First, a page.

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Term Ecological diversity

The internal variety within an ecosystem or community of plants, animals and/or micro-organisms. It can refer to variety within forests, deserts, oceans, pastures, water currents, lakes or other biological communities that interact among themselves and with their non-living environments.

Ecosystem diversity is the most difficult type of diversity to assess since there are many ways it can be classified. The scale of an ecosystem is the most important factor in the measurement of the complex variety of ecosystems, as it can range from biomes at a global level to micro-habitats at scales of a few square meters. Likewise, it is often unclear where an ecosystem ends (a pine forest, for example) and where another starts (a mixed forest of pines and hardwoods) because there are areas of transition between them. However by having a clear definition, which depends on the author, one can measure the diversity of biomes, eco-regions, ecological systems, microhabitats or other levels in a given region at any given time.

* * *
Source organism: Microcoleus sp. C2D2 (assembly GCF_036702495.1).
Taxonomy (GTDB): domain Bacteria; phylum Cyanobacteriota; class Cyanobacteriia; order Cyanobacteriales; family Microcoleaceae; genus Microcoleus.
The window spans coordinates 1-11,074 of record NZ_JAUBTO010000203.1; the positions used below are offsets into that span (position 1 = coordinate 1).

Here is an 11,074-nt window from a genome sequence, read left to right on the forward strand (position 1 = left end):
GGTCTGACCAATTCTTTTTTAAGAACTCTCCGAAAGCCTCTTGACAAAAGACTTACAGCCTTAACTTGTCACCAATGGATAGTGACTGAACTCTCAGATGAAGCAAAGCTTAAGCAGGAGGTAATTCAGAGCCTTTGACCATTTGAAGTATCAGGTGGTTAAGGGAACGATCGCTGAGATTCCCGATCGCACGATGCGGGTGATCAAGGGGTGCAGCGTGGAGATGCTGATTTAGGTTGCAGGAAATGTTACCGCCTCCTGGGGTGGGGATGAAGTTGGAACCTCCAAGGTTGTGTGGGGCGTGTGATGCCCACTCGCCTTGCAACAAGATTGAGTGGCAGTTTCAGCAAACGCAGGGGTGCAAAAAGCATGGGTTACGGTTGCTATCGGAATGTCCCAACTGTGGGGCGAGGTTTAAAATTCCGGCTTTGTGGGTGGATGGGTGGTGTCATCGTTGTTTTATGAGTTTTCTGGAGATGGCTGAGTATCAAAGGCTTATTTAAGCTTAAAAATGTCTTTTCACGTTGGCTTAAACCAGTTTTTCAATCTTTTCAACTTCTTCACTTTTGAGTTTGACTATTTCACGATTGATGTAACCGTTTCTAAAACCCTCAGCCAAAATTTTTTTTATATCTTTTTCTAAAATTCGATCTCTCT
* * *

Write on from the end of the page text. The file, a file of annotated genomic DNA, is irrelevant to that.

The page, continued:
The Dominican Republic has a high diversity of ecosystems, ranging from the pine forests of Duarte’s Peak at 3,087 meters, the highest peak of all the Antillean mountains, to the dry forests of the south, the coastal mangroves of the Samaná bay and the coral reefs of Las Aguilas bay. An interesting ecosystem is Lago Enriquillo, a natural reservoir of fresh water which is located more than 40 meters below sea level.

Additional Information
PhotoVegetación halofítica en el parque nacional Los Haitises
Topic  BiodiversityForest resourcesProtected areasUse / land coverResources coastal / marine